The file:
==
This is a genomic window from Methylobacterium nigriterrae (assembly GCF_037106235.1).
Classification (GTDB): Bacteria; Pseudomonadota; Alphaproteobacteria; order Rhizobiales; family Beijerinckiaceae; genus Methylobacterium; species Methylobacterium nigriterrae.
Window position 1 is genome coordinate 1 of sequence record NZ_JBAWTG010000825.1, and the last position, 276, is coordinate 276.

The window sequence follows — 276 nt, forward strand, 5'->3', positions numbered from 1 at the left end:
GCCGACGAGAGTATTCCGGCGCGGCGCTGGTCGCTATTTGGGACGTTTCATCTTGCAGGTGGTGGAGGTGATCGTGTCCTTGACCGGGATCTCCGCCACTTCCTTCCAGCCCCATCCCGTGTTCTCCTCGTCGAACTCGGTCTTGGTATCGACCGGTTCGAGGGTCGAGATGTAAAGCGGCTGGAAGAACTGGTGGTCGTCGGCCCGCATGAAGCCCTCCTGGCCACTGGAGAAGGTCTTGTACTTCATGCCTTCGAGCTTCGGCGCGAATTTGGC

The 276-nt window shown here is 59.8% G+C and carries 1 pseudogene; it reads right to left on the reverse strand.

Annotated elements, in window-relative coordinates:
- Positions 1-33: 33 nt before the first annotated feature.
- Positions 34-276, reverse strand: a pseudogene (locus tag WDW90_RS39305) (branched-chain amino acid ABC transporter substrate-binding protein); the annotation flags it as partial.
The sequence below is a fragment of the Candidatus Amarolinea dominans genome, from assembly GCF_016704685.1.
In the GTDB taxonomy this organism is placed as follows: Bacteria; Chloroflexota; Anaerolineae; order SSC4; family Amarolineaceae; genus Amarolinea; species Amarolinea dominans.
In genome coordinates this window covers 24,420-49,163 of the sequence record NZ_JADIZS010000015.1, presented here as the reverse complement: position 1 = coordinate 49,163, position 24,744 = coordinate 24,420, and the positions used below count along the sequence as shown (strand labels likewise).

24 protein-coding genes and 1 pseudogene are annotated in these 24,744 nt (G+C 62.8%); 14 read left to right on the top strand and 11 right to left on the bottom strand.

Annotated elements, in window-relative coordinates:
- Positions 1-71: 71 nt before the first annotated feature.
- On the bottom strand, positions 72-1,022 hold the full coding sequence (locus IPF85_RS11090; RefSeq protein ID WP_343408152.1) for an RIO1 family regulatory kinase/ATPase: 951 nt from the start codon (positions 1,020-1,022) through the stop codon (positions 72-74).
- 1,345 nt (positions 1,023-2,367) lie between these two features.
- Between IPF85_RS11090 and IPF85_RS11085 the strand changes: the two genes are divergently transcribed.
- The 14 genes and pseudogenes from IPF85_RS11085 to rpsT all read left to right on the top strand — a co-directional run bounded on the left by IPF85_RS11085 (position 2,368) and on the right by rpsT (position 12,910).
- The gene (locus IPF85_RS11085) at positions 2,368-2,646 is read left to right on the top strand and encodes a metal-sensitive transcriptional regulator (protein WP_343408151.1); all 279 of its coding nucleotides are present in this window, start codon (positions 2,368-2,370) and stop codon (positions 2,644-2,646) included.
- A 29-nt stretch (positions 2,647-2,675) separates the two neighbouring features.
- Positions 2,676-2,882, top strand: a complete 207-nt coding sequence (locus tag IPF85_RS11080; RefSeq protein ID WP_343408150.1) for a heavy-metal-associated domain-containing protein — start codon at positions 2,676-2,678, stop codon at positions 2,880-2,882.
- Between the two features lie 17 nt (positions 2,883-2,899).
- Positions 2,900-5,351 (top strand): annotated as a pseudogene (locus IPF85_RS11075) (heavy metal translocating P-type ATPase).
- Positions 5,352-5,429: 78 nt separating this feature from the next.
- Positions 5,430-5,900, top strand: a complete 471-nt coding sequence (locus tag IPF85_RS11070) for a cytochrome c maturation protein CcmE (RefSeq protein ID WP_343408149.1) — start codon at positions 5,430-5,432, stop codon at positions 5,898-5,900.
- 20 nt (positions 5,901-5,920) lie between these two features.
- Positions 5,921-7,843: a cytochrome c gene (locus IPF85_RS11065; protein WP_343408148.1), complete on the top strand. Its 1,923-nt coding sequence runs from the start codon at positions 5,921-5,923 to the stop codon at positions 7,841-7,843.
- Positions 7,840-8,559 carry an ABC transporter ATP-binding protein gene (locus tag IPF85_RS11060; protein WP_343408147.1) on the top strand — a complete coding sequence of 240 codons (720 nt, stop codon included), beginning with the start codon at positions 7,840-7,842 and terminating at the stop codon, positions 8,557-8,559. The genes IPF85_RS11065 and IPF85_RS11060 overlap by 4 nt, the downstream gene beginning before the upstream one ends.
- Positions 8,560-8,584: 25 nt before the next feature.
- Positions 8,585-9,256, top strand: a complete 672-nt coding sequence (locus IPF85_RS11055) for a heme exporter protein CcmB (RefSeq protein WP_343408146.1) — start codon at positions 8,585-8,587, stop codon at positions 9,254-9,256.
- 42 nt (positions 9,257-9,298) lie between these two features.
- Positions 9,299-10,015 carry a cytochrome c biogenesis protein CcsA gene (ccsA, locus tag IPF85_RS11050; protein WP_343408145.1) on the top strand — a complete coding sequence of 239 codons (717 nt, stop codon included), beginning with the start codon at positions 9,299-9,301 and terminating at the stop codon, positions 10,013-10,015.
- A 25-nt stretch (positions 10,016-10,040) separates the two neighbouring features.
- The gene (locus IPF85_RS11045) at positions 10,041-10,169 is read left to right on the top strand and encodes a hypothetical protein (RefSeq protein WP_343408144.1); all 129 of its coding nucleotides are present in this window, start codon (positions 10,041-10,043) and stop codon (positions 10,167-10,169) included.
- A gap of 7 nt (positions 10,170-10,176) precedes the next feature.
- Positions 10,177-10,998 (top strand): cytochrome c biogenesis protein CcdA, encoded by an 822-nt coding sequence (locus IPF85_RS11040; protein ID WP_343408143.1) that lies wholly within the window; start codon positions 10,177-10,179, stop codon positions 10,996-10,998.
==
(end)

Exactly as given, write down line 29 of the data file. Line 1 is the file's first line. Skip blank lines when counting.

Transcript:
- Positions 7,840-8,559 carry an ABC transporter ATP-binding protein gene (locus tag IPF85_RS11060; protein WP_343408147.1) on the top strand — a complete coding sequence of 240 codons (720 nt, stop codon included), beginning with the start codon at positions 7,840-7,842 and terminating at the stop codon, positions 8,557-8,559. The genes IPF85_RS11065 and IPF85_RS11060 overlap by 4 nt, the downstream gene beginning before the upstream one ends.